By Kenny Yeo
Ever since its inception, Razer has been synonymous with gaming excellence and users familiar with the brand would know that they like to name their products after fearsome critters. So it should come as no surprise when we tell you that their gaming headsets are named after denizens of the sea. After the Piranha, Moray, Megalodon, here comes the Carcharias gaming headset, named after a species of sharks more commonly known as sand tigers.
Recently launched along side the Razer Mamba wireless gaming mouse at this year's Consumer Electronics Show, the Carcharias is tailored for gamers seeking uncompromising audio and microphone quality.
Dressed in Black
Like all Razer products, the Carcharias gaming headset is decked completely in black. However, while most Razer products project a somewhat futuristic look, the Carcharias, on the other hand, adopts a different approach. Audiophiles looking at the Carcharias' meshed cups and old-style size-extenders will immediately recognize the similarities between it and offerings from world-renowned headphone-makers Grado, whose headphones look wonderfully old-school.
Other than that, the Carcharias employs the generous use of cushion and padding to help keep the wearer comfortable for extended gaming or movie sessions. In our tests with the Carcharias, we found the headband cushion to be soft enough, but the earpads were a little stiff.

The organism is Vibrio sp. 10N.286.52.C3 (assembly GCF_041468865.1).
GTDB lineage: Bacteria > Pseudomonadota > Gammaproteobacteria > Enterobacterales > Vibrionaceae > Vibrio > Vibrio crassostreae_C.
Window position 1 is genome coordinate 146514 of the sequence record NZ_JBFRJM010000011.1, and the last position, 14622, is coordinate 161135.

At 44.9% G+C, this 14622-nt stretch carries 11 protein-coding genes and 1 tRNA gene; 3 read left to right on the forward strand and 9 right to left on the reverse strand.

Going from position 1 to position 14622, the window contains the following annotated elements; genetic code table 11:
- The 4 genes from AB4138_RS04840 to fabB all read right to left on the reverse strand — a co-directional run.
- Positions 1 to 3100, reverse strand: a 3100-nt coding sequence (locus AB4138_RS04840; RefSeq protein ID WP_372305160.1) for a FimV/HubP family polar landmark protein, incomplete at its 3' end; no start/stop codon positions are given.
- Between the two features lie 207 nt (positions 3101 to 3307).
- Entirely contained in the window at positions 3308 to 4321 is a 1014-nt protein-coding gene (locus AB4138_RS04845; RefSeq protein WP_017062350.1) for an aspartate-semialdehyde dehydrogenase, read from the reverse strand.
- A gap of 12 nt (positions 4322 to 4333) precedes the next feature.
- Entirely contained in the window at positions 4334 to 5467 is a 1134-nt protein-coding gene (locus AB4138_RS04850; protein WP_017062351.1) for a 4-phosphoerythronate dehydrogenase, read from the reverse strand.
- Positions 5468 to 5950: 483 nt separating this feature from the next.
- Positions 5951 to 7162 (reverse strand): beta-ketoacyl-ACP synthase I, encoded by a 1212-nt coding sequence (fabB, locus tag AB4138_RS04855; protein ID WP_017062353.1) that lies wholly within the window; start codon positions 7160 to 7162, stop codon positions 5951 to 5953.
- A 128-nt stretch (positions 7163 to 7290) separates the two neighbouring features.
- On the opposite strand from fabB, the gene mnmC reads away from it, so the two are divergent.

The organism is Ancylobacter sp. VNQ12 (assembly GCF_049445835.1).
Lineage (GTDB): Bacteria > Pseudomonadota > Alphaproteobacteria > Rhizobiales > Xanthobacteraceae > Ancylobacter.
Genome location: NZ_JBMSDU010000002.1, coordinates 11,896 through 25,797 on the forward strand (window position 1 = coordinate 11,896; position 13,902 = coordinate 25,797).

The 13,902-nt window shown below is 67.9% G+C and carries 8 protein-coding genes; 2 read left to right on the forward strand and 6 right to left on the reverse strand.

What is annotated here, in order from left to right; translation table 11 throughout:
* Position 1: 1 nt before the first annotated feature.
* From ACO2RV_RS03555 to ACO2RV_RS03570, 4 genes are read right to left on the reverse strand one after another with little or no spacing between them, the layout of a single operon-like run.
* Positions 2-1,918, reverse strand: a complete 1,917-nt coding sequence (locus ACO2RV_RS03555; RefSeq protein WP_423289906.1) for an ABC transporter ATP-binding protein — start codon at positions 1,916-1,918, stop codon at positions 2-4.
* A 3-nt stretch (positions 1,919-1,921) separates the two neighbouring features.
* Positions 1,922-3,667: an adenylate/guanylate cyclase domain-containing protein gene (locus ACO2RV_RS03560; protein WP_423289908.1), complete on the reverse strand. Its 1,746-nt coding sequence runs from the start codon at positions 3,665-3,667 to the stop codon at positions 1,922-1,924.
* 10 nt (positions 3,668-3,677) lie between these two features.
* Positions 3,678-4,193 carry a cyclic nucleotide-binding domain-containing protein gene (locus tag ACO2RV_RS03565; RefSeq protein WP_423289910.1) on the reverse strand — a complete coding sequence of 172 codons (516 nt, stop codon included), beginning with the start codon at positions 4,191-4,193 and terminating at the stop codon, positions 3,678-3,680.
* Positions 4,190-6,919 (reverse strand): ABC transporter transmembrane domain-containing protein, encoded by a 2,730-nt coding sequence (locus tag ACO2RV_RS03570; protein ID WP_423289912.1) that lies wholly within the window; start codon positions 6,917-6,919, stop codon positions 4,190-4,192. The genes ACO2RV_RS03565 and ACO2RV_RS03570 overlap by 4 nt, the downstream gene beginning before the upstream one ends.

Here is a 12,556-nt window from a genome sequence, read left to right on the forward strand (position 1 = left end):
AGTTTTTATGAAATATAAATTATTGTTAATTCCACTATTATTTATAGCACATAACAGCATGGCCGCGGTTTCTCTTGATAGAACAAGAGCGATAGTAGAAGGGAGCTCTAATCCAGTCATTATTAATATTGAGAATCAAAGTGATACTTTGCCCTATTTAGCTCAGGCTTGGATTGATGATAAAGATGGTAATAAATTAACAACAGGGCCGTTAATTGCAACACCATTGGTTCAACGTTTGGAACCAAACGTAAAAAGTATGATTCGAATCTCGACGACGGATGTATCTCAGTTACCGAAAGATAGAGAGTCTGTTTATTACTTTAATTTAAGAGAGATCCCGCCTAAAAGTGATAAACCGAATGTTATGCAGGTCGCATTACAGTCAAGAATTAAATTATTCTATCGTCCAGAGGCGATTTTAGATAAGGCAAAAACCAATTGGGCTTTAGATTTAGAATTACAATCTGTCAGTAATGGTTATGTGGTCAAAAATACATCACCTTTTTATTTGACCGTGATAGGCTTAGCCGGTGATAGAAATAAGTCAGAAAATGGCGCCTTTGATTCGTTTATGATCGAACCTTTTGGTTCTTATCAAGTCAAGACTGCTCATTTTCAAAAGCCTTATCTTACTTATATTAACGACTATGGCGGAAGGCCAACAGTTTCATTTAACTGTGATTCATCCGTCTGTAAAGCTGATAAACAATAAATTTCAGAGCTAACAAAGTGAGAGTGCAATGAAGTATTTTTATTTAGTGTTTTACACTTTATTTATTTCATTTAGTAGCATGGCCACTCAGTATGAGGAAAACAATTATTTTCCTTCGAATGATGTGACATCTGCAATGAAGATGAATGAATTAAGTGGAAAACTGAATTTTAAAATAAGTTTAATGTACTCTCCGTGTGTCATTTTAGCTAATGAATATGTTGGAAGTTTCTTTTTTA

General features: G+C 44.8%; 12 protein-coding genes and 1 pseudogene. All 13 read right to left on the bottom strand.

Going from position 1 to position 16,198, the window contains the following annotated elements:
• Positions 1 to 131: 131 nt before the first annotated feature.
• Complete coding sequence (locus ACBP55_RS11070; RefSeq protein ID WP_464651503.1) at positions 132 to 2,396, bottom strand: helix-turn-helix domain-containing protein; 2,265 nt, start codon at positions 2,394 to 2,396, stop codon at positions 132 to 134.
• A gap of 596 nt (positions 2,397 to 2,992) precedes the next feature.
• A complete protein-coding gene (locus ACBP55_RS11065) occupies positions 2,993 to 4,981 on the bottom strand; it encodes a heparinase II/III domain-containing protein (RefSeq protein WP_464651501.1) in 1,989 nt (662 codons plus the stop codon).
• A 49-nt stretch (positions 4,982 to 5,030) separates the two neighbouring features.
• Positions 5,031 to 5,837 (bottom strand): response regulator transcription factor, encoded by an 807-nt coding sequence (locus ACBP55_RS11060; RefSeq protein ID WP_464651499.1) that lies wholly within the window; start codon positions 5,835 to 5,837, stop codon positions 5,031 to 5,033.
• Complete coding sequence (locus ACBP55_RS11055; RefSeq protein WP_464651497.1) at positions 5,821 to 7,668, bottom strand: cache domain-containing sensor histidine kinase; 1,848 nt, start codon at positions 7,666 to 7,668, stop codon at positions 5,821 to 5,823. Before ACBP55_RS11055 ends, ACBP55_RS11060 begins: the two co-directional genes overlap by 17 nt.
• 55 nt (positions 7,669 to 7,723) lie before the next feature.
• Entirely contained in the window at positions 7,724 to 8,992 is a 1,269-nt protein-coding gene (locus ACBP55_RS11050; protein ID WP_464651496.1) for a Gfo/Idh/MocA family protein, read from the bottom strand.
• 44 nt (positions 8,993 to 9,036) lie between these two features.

Fortunately, it softened a little after a few hours of use. Overall, the Carcharias was mighty comfortable and we could easily wear it for hours on end with no discomfort. Razer also thoughtfully gave the tangle-free Carcharias braided fiber sheath cable, which felt like shoelaces.
Typical Razer Performance
Again, like most Razer products, the Carcharias performed admirably. Gamers who depend heavily on Ventrilo or TeamSpeak, will find the built-in noise canceling microphone to be a real gem as it helps significantly. There's also a conveniently located on/off switch on the handy volume dongle, so that you can turn off the microphone when not in use.
Audio-wise, Razer promised the Carcharias to be crystal clear yet big on bass, and it delivered, mostly. Remember, the Carcharias is not a pair of audiophile headphones, and it doesn't pretend to be one. Therefore, it is unashamedly big on bass. Its bass is punchy enough, but can be a tad overwhelming at times, so much so that it muddies the rest of the sound. This is painfully apparent on dance tracks. Elsewhere, the Carcharias sounded pretty decent, although vocals sounded a little veiled.
The Razer Carcharias is yet another solid offering from the company. The microphone works well and the audio, though not audiophile-class, can hardly be described as mediocre. The Razer Carcharias has a recommended retail price of US$79.99 in the States and S$129 locally, which we think is rather reasonable given its all-around performance.